Unfudge yourself and take a lesson from the kids in your life.

be-who-you-are

Children are not for the fainthearted and always ensure that your fragile ego is well in check. In a world of Instagram filters, endless ‘likes’ and various ego boosting mechanisms (that probably lead to a bit of narcissism in us all) the candid honesty of children should be celebrated and admired. It’s something we all probably had growing up and something – perhaps out of fear that we would not be very well liked if we said what we really felt – that we might have lost somewhere along the way.

Yesterday Zahra, the eleven year old I aupair, insisted on doing my make-up.  Make-up is the latest craze after years of her concocting scientific experiments in the kitchen. Borax powder, odourless gelatine and pots and pots of messy goo have been replaced with lip gloss sticks and contour kits. I have to admit, at her eleven years of age, she knows so much more than I do and is actually very good at it. (Look at me being all adulty and surprised that a child knows more than I do. Hell, I think most of the time they know so much more than we do.)

Zahra knows all about contouring and primers and how to make your eyebrow game strong. She also knows intricate factual things like how you should put BLUE concealer on blemishes. (I have never heard of this and it really does work!)

As she was doing my make up I had to laugh and love her brutally honest insights. These were some of her gems (and great self esteem boosters naaaaaaaat!) and made me realise that there is no point in taking myself too seriously, or in being too precious about my image. My favourites included :

“Chaaar, do you want me to put blue concealer on all of your spots? or just the big ones? Because it’s gonna take me soooooo long *arms in a flap* to do all of them.

“Right, I’m just gonna use this concealer under these really dark rings under your eyes.”

“Chaaar, you look so pretty. Your friends won’t recognise you. I think you should always wear your makeup like this.”

Despite the comments, I have asked her to do my make-up again for a theatre night on Thursday and she has already asked me to pay her!  So, in some or other way, I  must be a sucker for punishment. Or maybe I just find the honesty refreshing.

Children – when allowed the freedom to be entirely themselves – say it how it is. They do not pretend to like things if they don’t, they will not tell you that you look lovely if you do not and when you annoy them, they will say it.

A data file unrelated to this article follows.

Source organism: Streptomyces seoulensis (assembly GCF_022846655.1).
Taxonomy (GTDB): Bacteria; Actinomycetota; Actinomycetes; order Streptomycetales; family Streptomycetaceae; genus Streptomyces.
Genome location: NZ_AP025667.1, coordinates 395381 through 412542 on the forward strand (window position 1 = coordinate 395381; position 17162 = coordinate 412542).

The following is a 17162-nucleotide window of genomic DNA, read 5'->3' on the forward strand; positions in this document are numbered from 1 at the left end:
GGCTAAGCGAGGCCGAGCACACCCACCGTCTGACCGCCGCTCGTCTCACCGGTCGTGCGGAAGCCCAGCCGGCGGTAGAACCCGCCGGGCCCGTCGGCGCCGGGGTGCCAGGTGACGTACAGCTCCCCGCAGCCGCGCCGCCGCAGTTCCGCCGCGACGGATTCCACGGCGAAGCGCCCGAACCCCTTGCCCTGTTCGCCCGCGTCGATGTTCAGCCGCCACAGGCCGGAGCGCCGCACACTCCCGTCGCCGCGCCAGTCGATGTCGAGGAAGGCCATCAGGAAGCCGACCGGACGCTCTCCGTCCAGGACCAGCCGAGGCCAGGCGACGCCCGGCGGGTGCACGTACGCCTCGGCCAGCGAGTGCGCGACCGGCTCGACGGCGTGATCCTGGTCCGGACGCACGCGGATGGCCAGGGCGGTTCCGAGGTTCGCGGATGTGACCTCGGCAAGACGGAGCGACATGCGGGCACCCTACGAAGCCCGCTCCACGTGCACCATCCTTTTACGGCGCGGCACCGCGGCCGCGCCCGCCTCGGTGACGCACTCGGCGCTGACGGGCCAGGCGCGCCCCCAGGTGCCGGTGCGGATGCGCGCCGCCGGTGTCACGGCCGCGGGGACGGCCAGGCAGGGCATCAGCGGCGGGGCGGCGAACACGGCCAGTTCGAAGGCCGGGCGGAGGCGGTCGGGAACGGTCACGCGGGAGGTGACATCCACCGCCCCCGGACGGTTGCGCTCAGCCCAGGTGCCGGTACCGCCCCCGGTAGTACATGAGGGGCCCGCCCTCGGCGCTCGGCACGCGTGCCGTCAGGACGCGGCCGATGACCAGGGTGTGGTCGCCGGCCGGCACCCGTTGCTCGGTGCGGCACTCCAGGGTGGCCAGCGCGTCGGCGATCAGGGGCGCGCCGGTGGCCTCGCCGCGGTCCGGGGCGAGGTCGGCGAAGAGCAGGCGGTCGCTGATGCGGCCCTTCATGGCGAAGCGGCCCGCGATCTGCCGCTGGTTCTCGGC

On the other hand, when they love something they will revel in its joys for days. Children have this effortless ability to be able to truly enjoy things.  To live purely in the moment and to find magic and intrigue in the every day. This ability to find enchantment in the ordinary reminds me of William Martin’s work, ‘Make the Ordinary Come Alive.’ In this, is a lesson for all of us, maybe ‘adults’ more so than children.

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I think we can all learn many lessons from kids and the one I want to reflect on today is the fierce openness and candour innate to so many children. I think we can all cherish these nuggets of truth and encourage our children to hold onto this sense of innate surety in a world that is forever telling them  (and especially young women) to not make their opinions too loud. To not convey dissatisfaction too fiercely. To not be too vocal and to simply accept things as they are. Perhaps, from the children in our own lives,  we can learn a thing or two and attempt to undo some of the damage that occurs when we “become adults.” Growing up we seem to think that adulthood is something to strive for. I know, during my school days I always used to think that adulthood was my answer to everything.

“When I am an adult I’ll have it all figured out.”

When I am an adult I won’t feel sad anymore.”

“When I am an adult I will travel the world and buy a nice house and get lots of dogs.” (This is still very much on the to-do list despite financial constraints 😉 

And then I became an adult and I didn’t have any of the answers and felt less sure of myself than I did was I was ten. Of course naivety does allow for one to dream a little bigger and believe in yourself a little stronger, but there is some beauty in the magic of believing. Something that adulthood can often erode due to financial pressures and life stresses and I am sure the realisation that life is tough, people are suffering and in many cases, things can be just a little bit shit.  But at some point, we also have to “un-f*ck” ourselves from the stuff that made us stop believing and loving and dreaming and embrace the integrity and sometimes hilarious and brutal honesty that children so freely offer the world.

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Kids have integrity alright and however much they might drive you a little nuts, or push your buttons, they generally do not bullshit.  I found some of these letters and answers that children have written online and I cannot help but smile when I read them. This is the kind of integrity and honesty we need in our world.

So, the small lesson I have gleaned from Zahra’s makeup tutorial and these lovely letters, is to stand up for what is in your heart and say what you feel. When you are having a shit day, do not tell people you are simply “fine”, tell them that things are tough. If you want to laugh hysterically or cry your eyes out or dance till you cannot dance anymore or wear that ridiculous fuchsia pink dress, then do it! Adulthood has taught us to be a censored version of ourselves and it’s time we learn a lesson from the children in our lives and royally unfudge ourselves.

What lessons have you learnt from children?

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